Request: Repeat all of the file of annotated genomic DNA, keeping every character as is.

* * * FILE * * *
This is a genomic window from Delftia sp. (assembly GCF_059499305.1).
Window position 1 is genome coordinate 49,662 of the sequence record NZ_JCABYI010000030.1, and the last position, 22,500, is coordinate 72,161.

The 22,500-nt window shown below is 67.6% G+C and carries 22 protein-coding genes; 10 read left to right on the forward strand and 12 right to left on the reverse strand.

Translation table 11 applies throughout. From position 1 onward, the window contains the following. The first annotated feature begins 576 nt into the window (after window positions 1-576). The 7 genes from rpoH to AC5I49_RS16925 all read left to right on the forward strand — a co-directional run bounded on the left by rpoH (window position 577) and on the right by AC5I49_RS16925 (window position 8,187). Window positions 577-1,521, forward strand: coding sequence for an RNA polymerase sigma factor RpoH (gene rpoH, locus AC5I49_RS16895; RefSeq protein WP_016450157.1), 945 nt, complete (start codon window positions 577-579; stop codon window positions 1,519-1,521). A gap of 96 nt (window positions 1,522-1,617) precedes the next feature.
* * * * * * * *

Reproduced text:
This is a genomic window from Delftia sp. (assembly GCF_059499305.1).
Window position 1 is genome coordinate 49,662 of the sequence record NZ_JCABYI010000030.1, and the last position, 22,500, is coordinate 72,161.

The 22,500-nt window shown below is 67.6% G+C and carries 22 protein-coding genes; 10 read left to right on the forward strand and 12 right to left on the reverse strand.

Translation table 11 applies throughout. From position 1 onward, the window contains the following. The first annotated feature begins 576 nt into the window (after window positions 1-576). The 7 genes from rpoH to AC5I49_RS16925 all read left to right on the forward strand — a co-directional run bounded on the left by rpoH (window position 577) and on the right by AC5I49_RS16925 (window position 8,187). Window positions 577-1,521, forward strand: coding sequence for an RNA polymerase sigma factor RpoH (gene rpoH, locus AC5I49_RS16895; RefSeq protein WP_016450157.1), 945 nt, complete (start codon window positions 577-579; stop codon window positions 1,519-1,521). A gap of 96 nt (window positions 1,522-1,617) precedes the next feature.